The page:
Alzheimer's disease is viewed as a story-stealer—one of the few ailments powerful enough to strike at that which makes us uniquely human. By pilfering our personal narratives, Alzheimer's threatens to disintegrate our humanity, one recollection at a time.

Who are we, if not an accumulation of a lifetime of experiences?

A shell, a husk, a hollow container—this is how the world views men and women with Alzheimer's disease.

So influential is this perception that those who are diagnosed are soon written off as a tragically lost cause; incapable of learning, growing or forming relationships. Everyone buys into this image. The person with the disease believes it, their family believes it, society believes it, and the notion of hope becomes just another shattered memory.

The stigma of Alzheimer's tends to silence those touched by the disease. But with no medical antidote to the epidemic appearing on the horizon, some are fashioning a different kind of remedy, spun from their very own, real-life stories of tragedy and triumph.

This every day phenomenon is exemplified in Support Groups on place where men and women from different parts of the world come together to offer their stories and support to those who, like them, are caring for a loved one in the throes of cognitive decline.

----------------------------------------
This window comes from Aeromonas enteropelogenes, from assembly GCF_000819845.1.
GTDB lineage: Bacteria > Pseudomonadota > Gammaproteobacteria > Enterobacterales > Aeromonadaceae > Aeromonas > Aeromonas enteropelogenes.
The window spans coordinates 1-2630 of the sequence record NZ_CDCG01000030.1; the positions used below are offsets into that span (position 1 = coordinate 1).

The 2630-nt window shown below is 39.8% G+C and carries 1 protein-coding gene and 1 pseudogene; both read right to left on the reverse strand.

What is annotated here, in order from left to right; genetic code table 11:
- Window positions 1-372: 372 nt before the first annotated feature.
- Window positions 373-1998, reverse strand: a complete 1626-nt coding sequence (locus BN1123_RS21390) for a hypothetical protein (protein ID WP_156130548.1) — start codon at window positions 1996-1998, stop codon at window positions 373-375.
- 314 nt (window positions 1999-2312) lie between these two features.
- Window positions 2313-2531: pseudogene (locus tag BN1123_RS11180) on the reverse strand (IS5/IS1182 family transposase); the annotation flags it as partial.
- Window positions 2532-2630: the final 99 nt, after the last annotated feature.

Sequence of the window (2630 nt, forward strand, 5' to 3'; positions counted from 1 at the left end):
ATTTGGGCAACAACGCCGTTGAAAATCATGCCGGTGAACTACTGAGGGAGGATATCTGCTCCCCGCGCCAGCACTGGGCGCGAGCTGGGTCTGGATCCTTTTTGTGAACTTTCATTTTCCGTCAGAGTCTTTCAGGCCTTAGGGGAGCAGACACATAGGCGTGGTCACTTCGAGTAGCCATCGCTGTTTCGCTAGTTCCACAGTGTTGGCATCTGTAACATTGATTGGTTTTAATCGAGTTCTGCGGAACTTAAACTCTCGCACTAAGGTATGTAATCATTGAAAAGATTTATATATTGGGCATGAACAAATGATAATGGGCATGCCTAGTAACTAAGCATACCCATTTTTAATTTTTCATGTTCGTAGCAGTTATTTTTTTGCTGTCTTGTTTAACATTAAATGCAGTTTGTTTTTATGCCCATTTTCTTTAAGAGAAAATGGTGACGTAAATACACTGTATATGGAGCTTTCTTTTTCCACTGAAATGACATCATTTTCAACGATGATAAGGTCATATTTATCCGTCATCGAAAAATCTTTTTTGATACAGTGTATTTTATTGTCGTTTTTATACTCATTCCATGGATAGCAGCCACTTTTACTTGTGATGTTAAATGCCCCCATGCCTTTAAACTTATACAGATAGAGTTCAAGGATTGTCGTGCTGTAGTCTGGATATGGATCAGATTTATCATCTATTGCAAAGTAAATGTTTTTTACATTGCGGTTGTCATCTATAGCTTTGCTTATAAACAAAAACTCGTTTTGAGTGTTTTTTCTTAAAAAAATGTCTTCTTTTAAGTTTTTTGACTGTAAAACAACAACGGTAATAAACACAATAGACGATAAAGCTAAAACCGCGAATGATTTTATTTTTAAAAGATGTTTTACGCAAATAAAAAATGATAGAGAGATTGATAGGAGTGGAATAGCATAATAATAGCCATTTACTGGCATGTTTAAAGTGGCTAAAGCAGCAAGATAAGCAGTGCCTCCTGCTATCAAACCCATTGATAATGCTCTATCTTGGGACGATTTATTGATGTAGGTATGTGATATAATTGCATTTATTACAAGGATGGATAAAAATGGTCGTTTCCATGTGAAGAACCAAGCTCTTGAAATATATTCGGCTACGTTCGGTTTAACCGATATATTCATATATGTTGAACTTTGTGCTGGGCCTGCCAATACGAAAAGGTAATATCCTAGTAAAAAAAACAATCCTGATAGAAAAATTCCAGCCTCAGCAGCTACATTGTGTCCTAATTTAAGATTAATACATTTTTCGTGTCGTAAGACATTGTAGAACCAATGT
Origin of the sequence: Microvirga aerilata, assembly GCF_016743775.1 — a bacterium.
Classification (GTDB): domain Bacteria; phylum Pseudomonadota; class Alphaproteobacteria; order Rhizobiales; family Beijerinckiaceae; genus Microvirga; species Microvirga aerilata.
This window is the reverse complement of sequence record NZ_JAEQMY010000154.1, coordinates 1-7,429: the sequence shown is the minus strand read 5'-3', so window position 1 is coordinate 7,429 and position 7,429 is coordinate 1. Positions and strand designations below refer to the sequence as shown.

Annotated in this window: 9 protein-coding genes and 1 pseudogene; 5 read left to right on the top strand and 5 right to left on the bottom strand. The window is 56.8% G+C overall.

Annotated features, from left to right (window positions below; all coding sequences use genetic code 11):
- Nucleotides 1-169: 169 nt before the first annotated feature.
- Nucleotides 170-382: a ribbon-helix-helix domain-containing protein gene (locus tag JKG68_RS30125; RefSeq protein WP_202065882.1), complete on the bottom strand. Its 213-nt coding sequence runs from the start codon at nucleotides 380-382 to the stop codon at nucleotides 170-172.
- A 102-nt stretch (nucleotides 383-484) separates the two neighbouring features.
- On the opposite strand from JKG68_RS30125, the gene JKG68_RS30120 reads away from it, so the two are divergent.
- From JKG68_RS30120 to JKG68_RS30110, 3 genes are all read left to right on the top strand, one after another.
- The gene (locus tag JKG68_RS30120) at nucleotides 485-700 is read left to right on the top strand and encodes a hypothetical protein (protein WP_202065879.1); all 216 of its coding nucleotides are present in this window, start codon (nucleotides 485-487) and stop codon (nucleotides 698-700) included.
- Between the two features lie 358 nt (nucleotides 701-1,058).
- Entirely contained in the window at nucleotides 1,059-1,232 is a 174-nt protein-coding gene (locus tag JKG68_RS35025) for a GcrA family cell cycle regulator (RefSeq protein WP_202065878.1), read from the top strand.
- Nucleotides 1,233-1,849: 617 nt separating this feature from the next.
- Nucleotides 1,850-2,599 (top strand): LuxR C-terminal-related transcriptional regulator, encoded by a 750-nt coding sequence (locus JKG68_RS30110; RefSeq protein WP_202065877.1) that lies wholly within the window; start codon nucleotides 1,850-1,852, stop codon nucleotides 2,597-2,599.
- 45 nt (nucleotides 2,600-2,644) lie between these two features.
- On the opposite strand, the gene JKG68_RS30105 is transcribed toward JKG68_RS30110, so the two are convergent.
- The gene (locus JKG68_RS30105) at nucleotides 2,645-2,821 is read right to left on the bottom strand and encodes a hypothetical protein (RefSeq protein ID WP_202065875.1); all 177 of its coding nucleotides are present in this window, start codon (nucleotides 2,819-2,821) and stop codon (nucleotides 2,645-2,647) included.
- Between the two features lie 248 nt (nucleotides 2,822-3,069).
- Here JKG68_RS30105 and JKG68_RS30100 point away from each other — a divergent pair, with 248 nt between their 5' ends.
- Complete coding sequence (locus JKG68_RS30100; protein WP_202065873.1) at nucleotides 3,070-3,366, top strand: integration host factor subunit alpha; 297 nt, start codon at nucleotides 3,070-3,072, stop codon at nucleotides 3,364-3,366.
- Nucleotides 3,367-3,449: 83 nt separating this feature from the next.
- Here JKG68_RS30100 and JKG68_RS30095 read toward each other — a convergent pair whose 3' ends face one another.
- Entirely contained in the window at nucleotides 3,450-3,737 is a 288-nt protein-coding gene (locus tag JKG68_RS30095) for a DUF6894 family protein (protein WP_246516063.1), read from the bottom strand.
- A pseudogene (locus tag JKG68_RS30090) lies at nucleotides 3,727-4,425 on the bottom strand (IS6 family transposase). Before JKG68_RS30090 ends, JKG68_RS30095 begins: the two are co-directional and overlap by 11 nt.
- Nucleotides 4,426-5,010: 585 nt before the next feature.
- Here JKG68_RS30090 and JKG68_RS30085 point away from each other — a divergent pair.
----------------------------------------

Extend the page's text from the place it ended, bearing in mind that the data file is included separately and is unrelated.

By imparting their experiences, these inspiring family caregivers encourage and educate one another in a collective display of human empathy unmatched by any benefit concert, fundraiser or government initiative.

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These are the tales that inspired the Fade to Blank project, a real-life account of three families whose lives have been upended by Alzheimer's. These incredible men and women exist as living proof that people whose realities have been forever altered by the disease still have stories to tell.

Read their tales, and share your own at: Fade to Blank: Life Inside Alzheimer's